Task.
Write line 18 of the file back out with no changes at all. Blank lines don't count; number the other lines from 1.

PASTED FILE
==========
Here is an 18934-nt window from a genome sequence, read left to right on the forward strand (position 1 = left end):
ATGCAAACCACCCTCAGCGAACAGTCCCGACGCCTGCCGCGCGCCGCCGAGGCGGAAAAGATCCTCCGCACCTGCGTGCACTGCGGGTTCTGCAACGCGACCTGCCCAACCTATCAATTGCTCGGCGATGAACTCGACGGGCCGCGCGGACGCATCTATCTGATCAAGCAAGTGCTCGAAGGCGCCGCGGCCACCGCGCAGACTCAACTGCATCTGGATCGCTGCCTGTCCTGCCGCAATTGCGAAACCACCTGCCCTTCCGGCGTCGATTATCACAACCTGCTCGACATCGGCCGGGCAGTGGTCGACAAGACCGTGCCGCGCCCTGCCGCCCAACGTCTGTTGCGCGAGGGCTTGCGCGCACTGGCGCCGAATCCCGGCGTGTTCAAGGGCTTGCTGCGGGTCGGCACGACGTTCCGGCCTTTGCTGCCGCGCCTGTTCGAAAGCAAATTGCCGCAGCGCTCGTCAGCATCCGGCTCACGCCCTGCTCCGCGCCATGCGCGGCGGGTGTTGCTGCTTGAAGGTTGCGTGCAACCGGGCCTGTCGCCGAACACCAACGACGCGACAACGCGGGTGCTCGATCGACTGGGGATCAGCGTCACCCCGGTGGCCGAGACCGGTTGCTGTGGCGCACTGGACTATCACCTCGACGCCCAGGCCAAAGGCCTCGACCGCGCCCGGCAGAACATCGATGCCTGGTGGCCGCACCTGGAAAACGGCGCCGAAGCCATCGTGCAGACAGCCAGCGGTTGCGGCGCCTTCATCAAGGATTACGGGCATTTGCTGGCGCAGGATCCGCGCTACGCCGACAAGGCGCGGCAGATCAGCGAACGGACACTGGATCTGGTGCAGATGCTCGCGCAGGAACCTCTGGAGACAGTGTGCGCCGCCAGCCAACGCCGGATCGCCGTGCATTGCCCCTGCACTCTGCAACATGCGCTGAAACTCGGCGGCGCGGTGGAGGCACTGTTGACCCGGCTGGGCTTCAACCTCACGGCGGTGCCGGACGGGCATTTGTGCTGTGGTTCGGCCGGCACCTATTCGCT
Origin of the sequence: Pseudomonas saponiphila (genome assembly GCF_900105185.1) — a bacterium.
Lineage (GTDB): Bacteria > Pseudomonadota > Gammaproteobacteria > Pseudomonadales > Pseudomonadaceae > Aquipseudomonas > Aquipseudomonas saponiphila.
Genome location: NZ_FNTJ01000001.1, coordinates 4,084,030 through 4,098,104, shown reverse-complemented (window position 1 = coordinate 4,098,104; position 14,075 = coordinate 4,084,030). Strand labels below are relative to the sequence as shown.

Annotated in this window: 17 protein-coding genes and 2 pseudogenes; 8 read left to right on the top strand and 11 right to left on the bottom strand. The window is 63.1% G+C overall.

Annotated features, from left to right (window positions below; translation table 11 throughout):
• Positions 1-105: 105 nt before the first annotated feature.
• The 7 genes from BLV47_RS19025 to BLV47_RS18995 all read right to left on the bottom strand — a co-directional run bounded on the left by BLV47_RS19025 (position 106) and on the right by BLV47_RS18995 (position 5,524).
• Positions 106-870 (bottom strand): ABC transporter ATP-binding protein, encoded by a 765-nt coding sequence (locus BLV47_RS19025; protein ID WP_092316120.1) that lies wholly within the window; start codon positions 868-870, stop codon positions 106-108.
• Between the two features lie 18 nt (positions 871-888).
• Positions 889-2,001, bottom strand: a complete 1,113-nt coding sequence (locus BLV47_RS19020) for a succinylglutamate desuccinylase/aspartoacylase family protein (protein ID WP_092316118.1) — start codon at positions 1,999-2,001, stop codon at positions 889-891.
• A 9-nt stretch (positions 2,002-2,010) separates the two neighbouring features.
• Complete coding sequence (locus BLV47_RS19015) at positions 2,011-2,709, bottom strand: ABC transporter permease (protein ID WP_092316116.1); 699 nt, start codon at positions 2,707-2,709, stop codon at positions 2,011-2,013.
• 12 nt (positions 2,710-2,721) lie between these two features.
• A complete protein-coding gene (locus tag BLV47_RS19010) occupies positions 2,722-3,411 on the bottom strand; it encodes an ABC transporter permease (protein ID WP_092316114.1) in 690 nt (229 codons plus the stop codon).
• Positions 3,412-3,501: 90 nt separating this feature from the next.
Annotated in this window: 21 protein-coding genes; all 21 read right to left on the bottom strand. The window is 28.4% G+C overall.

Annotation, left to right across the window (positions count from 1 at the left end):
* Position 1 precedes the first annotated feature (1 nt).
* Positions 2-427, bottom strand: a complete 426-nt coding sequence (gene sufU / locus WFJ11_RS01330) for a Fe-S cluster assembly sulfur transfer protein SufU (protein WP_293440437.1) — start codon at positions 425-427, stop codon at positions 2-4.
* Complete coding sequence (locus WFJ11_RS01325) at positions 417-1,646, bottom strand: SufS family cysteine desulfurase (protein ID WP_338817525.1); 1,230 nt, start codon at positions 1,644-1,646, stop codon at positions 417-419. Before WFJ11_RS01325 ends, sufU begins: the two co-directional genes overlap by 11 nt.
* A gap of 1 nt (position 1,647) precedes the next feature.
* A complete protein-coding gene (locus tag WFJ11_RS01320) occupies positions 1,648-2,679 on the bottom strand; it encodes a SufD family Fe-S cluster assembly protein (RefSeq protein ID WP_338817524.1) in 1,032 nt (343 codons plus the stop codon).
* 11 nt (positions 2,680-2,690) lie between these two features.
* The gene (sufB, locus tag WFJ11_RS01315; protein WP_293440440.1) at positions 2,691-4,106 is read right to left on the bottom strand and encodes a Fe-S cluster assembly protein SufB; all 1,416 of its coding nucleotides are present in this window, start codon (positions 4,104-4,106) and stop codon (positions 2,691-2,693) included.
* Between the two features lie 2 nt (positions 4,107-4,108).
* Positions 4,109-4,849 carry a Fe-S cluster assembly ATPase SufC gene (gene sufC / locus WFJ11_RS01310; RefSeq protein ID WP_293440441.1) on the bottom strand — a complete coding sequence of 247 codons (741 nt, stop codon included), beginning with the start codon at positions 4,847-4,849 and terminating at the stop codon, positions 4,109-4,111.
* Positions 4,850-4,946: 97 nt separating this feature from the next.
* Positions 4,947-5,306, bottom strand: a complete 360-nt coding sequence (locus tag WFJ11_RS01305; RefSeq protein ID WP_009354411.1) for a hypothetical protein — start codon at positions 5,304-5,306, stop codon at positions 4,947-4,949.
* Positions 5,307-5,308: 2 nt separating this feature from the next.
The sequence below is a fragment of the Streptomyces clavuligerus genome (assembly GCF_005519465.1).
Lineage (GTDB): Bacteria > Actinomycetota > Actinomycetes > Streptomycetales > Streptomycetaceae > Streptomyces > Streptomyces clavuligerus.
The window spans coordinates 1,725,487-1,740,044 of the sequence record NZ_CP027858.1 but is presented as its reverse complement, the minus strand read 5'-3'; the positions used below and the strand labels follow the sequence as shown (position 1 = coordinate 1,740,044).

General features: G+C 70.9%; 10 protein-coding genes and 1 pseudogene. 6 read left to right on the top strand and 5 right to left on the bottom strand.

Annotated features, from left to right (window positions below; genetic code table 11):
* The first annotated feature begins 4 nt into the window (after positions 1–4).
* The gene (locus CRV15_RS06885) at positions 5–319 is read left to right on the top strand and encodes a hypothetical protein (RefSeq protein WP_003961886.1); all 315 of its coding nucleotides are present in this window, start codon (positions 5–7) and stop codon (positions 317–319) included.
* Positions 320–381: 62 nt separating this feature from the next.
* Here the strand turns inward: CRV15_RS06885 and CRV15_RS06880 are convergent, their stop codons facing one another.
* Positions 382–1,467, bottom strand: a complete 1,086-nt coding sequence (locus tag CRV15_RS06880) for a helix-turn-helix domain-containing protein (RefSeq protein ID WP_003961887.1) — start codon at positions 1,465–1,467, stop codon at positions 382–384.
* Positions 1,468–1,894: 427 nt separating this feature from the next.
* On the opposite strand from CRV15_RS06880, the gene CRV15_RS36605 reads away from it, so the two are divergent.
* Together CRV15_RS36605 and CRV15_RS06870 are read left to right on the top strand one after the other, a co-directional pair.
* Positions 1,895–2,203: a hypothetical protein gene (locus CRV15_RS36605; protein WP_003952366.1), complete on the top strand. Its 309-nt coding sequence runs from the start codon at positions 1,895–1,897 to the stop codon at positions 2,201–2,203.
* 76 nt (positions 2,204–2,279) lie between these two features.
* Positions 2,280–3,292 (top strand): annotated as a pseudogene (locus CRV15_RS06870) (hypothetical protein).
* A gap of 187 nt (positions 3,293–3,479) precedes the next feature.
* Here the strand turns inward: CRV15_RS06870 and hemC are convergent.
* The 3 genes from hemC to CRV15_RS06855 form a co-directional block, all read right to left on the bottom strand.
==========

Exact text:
Annotated in this window: 21 protein-coding genes; all 21 read right to left on the bottom strand. The window is 28.4% G+C overall.